The kitchen

advice, guidance, support, results

as any savvy builder knows, is where it’s at. If you’re lucky enough to be in on the ground floor, so to speak, why not take some extra care to make the heart of the home everything it can be?

Seize this opportunity to implement easy, low-cost ways to improve the energy and resource efficiency of the kitchen, as well as the indoor air quality. Your selection of lighting, appliances, ventilation, plumbing, water heating, flooring, cabinetry, and finishes can impact your bills and even your health. So set your sights higher than just attractive and functional; make the kitchen really work for you.

Appliances: Got kids? If they’re along for the ride when you’re appliance shopping, have them help you look for the ENERGY STAR® label. These appliances meet strict energy efficiency guidelines set by the EPA and US Department of Energy. An ENERGY STAR qualified dishwasher, for example, will only cost about $20 more than a comparable model, but because it is 25% more efficient than federal requirements, it can save you between $15 and $25 or more a year on your water heating bill.

An ENERGY STAR refrigerator uses at least 15% less energy than federal allowances, and 40% less than conventional models sold in 2001. You can expect to pay about $30 more up front; through energy savings, you’ll be earning money back on your purchase within 5 years. Calculate how much money you’ll be saving from ENERGY STAR.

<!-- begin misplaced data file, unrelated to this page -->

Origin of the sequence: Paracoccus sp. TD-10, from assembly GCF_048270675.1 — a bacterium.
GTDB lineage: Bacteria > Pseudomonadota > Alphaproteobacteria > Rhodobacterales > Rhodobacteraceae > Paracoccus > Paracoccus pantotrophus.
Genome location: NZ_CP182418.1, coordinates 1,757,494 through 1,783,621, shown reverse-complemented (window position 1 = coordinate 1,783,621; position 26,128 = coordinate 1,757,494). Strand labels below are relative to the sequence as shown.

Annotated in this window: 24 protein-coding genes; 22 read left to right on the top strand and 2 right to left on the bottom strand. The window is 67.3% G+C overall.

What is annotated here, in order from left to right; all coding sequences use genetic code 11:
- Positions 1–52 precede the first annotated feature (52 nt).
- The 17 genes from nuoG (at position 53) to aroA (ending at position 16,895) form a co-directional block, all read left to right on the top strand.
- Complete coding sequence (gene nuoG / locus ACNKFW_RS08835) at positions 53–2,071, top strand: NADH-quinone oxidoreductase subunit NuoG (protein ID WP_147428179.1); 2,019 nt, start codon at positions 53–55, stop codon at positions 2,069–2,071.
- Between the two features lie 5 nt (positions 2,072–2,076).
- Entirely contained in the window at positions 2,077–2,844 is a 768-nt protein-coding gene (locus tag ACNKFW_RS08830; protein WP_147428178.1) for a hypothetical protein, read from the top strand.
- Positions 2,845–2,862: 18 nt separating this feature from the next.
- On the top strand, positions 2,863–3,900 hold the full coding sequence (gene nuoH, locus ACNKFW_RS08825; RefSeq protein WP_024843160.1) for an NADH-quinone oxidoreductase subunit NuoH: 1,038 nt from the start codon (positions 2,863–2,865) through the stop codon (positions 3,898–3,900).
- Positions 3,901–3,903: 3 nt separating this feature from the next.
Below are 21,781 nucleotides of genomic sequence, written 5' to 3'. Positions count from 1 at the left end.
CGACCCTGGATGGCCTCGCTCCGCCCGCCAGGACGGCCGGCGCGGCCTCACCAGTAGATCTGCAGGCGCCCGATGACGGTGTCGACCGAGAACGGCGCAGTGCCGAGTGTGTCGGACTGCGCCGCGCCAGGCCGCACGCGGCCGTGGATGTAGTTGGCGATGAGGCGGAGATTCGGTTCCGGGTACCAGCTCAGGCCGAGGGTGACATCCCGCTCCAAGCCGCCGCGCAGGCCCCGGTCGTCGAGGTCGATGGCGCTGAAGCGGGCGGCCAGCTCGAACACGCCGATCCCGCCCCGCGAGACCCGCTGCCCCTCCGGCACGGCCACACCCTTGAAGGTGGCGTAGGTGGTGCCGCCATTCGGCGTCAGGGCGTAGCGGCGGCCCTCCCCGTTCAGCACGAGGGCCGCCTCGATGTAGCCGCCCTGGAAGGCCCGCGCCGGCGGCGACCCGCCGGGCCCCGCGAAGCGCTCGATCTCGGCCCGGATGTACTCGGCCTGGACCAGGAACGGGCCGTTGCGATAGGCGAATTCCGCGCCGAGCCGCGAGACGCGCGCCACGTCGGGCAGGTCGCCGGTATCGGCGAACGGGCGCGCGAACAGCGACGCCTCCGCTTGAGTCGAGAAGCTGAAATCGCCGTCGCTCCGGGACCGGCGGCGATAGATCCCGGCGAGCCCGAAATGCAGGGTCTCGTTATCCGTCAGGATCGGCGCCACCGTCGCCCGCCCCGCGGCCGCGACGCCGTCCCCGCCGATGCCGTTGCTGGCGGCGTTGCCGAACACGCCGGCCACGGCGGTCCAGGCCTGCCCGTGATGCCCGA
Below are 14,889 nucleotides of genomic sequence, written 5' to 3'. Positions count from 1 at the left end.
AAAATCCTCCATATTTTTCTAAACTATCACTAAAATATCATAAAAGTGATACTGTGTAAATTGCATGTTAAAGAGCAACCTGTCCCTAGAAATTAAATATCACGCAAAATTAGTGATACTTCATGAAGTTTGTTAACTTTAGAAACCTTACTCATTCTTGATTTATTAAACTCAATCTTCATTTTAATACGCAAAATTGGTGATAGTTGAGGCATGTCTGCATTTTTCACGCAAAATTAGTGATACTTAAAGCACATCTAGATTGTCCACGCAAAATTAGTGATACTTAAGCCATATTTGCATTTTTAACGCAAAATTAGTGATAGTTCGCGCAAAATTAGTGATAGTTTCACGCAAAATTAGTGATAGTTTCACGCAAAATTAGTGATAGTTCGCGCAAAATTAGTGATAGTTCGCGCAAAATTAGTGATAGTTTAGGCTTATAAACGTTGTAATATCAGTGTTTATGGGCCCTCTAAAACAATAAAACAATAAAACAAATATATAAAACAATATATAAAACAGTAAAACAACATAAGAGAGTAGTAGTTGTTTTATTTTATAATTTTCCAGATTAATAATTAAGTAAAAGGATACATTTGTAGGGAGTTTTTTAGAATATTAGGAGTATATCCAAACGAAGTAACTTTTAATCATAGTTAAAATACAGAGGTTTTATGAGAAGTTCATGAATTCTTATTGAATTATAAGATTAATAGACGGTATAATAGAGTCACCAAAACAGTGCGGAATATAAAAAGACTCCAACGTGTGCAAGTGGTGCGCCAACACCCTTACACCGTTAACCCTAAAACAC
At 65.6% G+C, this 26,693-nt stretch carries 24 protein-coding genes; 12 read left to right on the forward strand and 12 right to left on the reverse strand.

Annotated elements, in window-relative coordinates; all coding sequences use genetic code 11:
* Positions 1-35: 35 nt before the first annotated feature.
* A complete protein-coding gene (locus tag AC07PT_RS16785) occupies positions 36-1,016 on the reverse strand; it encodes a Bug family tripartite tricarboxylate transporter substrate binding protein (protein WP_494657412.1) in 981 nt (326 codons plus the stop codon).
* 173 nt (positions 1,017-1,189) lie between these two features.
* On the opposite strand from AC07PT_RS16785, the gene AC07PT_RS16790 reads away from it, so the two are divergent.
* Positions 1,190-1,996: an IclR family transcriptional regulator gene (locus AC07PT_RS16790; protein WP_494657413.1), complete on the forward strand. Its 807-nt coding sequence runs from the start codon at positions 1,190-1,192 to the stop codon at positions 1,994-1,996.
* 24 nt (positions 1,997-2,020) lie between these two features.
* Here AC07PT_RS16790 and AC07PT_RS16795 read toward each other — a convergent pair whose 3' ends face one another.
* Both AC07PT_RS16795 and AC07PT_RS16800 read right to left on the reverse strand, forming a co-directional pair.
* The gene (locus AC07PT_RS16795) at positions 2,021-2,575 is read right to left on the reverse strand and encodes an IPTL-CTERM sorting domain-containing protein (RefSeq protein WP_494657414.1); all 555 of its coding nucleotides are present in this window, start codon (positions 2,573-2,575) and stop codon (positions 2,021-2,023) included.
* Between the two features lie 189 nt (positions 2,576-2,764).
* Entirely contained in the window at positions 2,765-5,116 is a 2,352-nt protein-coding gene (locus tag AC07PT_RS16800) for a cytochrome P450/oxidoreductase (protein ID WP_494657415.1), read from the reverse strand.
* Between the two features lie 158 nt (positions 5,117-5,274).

Cabinetry: When selecting cabinets, be wary of cabinets constructed of particleboard or conventional medium density fiberboard (MDF), which can fall apart when wet. According to the City of Seattle’s Sustainable Building Program, these products often contain urea formaldehyde, which can emit irritating and unhealthy fumes for decades after installation. Instead, select environment and health friendly alternatives such as formaldehyde-free MDF; agricultural fiber panels, called wheatboard or strawboard, which are free from formaldehyde binders; or Forest Stewardship Council (FSC) certified exterior-grade plywood.

Faucets: Low flow faucets are indistinguishable from conventional water guzzling models, but they will save you money on your water and water heating bills. They can lower the amount of tap water used by up to 40%, from 4 gallons down to 2 ½ gallons per minute-and you won’t be able to tell the difference.

Flooring: Because your kitchen is usually the most used room in the house and prone to frequent spills, it should be covered in a hard, durable surface. That way, no matter how hard your kids try to mark up the floor, you can easily clean it up.

Bamboo, recycled content tile, concrete and reclaimed or sustainably certified woods are all environmentally friendly floor coverings (pdf). They are durable, attractive, and affordable.

Kitchen Waste: When designing the kitchen, allocate space for a recycling and composting center. Separate bins for trash, recycling, and compost should be easily accessible to promote recycling in the household.

Lighting: A well-designed kitchen does not need artificial lighting in the daytime. Windows, preferably high-efficiency ENERGY STAR qualified models, should provide ample lighting. Skylights or tubular skylights can be installed if more natural lighting is necessary.